So let’s say I’m wrong, and the Übermensch theory is correct. Okay. Take this article then as something that can spur you on to be a better Superman. Even if you disagree with my medical opinions, you can still do some study and figure it out yourself; you can make yourself a better man this way, and thus contribute to your communities and your own life, both one and many, far more effectively.
*These are my opinions, not official medical advice. Please don’t sue the American Sun and make a fool of yourself just because you followed my Protestant advice and got maybe a little sicker. Seriously, some people need to grow up.
**This doesn’t have to be a collapsitarian talking point – things can go south when backpacking, traveling long distances, or when pulling an all-nighter at work.
8 Comments Add yours
I’m not sure who this is addressed to, I don’t see the Ubermensch meme discussed very much in these circles, and Nietzsche is not exactly a fundamental thinker for the dissident right. His writings are broad ranging and prophetic enough that all ideologies pick and choose from him: liberals like his forward-thinking and disdain for materialism, libertarians like his promotion of self-reliance, edgy nihilists like to quote some of his more pompous declarations and Nazis gonna Nazi. You’re right that all is vanity, and even the mightiest are laid low, but what’s your point? From where I’m sitting, ‘become worthy and rule’ is more about self improvement as a father, friend and member of a community than aspiration to god-emperorhood.
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Alfonz, don’t forget that SuperLutheran has a show on the TRS network. Nietzschean will-to-power drivel is an unfortunate mainstay in the Alt-Right camp of this thing we’re all a part of.
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From your response, I can tell the article was meant for someone less in-the-know than yourself, brother.
Like Walter Devereux mentioned, I work a lot with a podcasting site where a few individuals (not to be names here) could use a little cold water in their praise of Nietzsche. Even then, with some people who have contacted me from reading my articles on this site, there is a Nietzschean focus from them which I believe runs the risk of falling on the same intellectualist traps that libertarians, marxists, and others have fallen on.
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There’s a rather crude but entertaining anecdote about Wagner and Nietzsche shortly before the break between the two men, when the latter was staying at the former’s villa. Wagner confronted Nietzsche on his recent works (he was entering the phase of his thought that would culminate with “Der Antichrist”) and said he felt the massive departures of his new philosophy must be caused by his excessive masturbation, and if he wanted to think more clearly he needed to put aside onanism and find a woman. Nietzsche stormed out of the house and wrote “Nietzsche contra Wagner” a few months later.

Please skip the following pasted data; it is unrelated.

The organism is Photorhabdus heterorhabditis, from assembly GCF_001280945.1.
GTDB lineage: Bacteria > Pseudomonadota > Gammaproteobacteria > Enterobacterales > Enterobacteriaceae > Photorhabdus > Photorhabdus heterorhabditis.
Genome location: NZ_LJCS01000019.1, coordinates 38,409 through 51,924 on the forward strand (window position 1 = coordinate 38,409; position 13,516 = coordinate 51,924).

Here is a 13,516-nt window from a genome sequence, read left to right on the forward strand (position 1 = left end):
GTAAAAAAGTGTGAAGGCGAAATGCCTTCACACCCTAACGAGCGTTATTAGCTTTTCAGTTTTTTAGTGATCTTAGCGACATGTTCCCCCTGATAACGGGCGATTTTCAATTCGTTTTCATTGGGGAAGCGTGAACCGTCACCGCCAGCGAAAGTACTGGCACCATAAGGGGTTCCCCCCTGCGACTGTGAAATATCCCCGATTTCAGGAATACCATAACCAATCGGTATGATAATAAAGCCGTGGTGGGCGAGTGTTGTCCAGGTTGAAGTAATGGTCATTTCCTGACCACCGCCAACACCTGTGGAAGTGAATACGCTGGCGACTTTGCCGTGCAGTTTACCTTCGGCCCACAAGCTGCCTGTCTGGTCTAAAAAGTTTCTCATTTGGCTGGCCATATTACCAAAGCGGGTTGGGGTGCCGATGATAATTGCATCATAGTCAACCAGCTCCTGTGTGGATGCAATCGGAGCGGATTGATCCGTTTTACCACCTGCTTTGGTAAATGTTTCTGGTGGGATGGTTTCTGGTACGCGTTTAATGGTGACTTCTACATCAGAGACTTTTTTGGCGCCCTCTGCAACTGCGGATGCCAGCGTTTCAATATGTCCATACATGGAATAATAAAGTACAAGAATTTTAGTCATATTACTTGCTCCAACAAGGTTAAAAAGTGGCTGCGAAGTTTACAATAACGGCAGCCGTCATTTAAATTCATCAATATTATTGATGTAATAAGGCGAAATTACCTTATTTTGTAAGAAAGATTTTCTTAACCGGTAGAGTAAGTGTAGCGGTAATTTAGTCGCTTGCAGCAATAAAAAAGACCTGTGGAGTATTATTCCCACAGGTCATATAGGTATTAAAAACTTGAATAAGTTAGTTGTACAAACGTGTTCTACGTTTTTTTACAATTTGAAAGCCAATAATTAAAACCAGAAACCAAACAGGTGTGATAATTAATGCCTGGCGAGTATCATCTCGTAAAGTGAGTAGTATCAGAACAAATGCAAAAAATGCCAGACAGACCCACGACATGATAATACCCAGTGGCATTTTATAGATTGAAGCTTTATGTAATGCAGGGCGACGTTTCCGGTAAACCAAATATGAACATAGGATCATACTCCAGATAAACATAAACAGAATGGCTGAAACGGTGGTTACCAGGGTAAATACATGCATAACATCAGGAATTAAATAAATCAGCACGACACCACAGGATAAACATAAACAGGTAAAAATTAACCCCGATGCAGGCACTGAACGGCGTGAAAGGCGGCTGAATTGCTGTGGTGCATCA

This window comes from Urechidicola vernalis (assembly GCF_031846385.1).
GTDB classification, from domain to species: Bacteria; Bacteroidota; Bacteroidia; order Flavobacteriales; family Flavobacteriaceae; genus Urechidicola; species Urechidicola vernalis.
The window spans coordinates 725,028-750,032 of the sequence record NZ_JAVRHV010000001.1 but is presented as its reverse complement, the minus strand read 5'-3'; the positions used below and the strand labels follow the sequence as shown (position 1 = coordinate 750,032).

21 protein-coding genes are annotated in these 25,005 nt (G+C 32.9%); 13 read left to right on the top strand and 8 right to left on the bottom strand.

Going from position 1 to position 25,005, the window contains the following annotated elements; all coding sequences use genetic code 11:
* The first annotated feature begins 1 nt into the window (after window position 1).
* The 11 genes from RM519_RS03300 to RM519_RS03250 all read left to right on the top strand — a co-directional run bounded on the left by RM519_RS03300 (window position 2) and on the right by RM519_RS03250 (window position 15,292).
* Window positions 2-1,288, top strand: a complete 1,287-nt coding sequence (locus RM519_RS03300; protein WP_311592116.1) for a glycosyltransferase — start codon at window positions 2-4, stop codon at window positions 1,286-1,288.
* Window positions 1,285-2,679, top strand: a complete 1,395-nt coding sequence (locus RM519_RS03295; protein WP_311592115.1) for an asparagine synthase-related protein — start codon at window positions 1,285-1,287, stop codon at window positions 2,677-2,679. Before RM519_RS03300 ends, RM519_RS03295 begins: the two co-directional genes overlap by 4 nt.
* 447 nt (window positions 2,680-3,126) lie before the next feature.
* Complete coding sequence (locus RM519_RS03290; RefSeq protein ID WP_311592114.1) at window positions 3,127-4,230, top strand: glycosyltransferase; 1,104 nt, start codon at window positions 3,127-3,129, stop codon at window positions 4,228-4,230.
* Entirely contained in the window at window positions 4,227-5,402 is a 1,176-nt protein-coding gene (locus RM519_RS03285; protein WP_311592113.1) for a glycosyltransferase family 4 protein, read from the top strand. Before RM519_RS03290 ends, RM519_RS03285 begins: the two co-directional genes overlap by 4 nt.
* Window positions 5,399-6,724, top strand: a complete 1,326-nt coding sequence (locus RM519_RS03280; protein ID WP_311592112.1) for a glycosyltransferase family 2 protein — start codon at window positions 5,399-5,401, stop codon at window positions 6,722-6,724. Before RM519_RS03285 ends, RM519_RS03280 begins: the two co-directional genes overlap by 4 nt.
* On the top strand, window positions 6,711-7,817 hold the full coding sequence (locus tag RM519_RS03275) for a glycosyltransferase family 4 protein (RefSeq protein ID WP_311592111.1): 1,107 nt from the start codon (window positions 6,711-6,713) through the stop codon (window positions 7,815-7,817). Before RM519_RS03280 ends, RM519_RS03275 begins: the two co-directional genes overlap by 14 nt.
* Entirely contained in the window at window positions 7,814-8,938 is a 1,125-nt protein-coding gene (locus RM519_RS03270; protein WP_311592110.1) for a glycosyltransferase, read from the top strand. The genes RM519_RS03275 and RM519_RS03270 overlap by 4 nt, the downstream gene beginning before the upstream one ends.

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The basic principle of letting yourself be sick is often referred to as ‘Darwinian medicine’, which really just means that your symptoms are evolved responses to infection, and that suppressing these natural defenses is likely to prolong the illness. Note that you don’t need to believe in Darwinism for this to make sense; it works just as well if you assume fevers, mucous production, etc., were designed by God for the same purpose.
I encountered this idea many years ago, and as it made sense to me I adopted it immediately. My experience is that it works: when I get sick, I suffer, but I tend to recover pretty quickly. Conversely, acquaintances who take the pharmaceutical poison every time they get the sniffles often deal with maladies that linger for weeks.
I also agree that it’s character-building. Life will injur you; this is especially so if you train, but is true even if you’re a lazy slob. Getting used to small sufferings cultivates an attitude of “it’s just pain”, which makes you far more resilient when life throws the big hurts your way.
Ocerall, great article. I’ve been critical in the past but your work is growing on me.
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I remember being told as a young man that the Injuns used to “sweat out” their fevers: wrap themselves in blankets and encourage the body temperature to continue to rise. I’m not convinced that the sweat actually carries the toxins out of the body as it was explained to me, because I’m not convinced of the savage origins of the practice, but it generally does work. It rather sounds like this is “Darwinian medicine”.
I find certain inspiration in the idea of Nietzsche. But mine is quite unorthodox. I see morality and will as part and parcel.
Übermenschkeit makes sense in a communitarian context where it is the culture which is elevated and hence improves the man.
This “only the strong survive” jive is ludicrous. It is it’s own virtue signal. More than that it teaches the individual to glorify himself through weakening the society.
So in the end, I find orthodox Nietzscheanity to be a tool, ironically, of the weak who wish to appear strong.